Head Space

Once in a while, or many whiles, our heads get into a funk. Mine gets into a funk. It’s sometimes hard to distinguish what’s a real funk and what’s a funk that I can push through. Are you close to the finish line and can muster up some strength to get you past it? Or are you lost somewhere on the trail and don’t know how much further away that line is?

Image from headspace.com
Image from headspace.com

It is a skill, a very important skill, to build some self-awareness and introspective skills to determine what the best course of action should or could be. There are days where I can see the finish line, but I’ve run out of the energy to run and push through. So I walk. It’s long, it’s slow, it’s not very comfortable, but I walk. I let myself feel all of those things until it changes at that finish line.

Image from headspace.com
Image from headspace.com

Some days, I just don’t know what to do. So I get scared. I get nervous. Then my head space gets really crowded. Everything starts to look murky and all of the doubts have started creeping in. They’ve busted through the doors and are having a party in my head. Those days are really hard to come out of. It takes a lot of energy and mental space to clean all of that mess up. What helps the most is when you have great resources in your life that can help you clean up and kick some of those doubts out of your head or make a plan to address them.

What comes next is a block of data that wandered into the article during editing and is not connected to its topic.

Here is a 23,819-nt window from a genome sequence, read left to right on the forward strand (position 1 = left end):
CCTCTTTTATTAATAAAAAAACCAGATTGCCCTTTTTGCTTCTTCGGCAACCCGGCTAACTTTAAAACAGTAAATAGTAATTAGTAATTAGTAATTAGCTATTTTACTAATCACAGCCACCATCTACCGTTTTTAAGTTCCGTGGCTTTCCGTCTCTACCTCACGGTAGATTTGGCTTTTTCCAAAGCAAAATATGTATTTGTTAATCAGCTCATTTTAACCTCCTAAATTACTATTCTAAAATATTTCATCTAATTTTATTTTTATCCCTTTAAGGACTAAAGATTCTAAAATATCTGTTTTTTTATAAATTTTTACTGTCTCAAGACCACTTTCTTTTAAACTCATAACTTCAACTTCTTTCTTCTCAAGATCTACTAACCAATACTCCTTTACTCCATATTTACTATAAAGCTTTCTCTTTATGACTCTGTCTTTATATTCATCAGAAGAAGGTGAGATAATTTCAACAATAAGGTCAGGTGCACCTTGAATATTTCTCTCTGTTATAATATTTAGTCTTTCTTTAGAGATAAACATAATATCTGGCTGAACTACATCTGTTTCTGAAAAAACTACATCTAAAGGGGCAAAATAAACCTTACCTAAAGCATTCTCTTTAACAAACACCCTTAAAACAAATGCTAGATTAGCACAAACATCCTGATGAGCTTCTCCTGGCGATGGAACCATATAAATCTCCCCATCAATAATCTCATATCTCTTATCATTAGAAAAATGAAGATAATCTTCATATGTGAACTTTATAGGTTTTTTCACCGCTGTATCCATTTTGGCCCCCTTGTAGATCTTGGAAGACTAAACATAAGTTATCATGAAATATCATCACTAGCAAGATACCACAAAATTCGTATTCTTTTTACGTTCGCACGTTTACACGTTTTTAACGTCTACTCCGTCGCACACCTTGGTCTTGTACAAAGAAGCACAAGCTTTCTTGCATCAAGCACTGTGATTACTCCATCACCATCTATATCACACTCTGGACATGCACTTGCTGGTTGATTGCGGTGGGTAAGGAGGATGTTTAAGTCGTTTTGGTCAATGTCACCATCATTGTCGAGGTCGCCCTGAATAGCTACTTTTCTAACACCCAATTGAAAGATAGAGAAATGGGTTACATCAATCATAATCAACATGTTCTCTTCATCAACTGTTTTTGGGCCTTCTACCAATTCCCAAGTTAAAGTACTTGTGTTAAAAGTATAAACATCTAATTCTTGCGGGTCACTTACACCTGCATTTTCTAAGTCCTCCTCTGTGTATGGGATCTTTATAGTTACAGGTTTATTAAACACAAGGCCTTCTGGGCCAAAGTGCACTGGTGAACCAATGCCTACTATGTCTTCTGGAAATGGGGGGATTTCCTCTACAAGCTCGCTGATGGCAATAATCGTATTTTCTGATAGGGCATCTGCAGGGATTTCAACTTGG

Sometimes I’ll think about what I can do differently the next time this happens. And sometimes, I just say that it’s part of the process of life and I keep on going to the next thing. The great thing about it is the ability to learn and grow from all the times my head space changes. Maybe the doubts will come back and maybe next time, I won’t need to panic when they do.

Losing Weight

I came across a post the other day where a woman’s photo that was used to illustrate the effects of anorexia was misused in a “listicle” for photos of successful weight loss. There was a lot of commentary about how people who suffer from emotional dysregulation (e.g. depression, anxiety, anorexia, bulimia, etc) are often “celebrated” for their good looks. They would often get comments such as, “Did you lose weight? You look great!” In reality, their weight loss was very unhealthy, yet still rewarded and showered with compliments on their “good looks.”

That got me to thinking about how one could approach another who has had a change in weight. Can you come from a place of concern? “I noticed you’ve lost/gained some weight recently, is everything okay?” Or can there be a neutral ground? “I’ve noticed you’ve lost/gained some weight recently, has something changed for you?” Or is there another way?

It’s definitely got me to reevaluate how I view others’ weight loss/gain. I can’t assume that others’ weight changes are done in a healthy manner. In order for me to stop rewarding or complimenting bad behaviors, I must reframe my commentary and/or not comment at all.

But for now, here are some examples of things I will not say:

“You’ve lost a lot of weight. You look great!”
“Please tell me how to fit into your pants!”
“You look so skinny!”
“Your face looks skinnier!”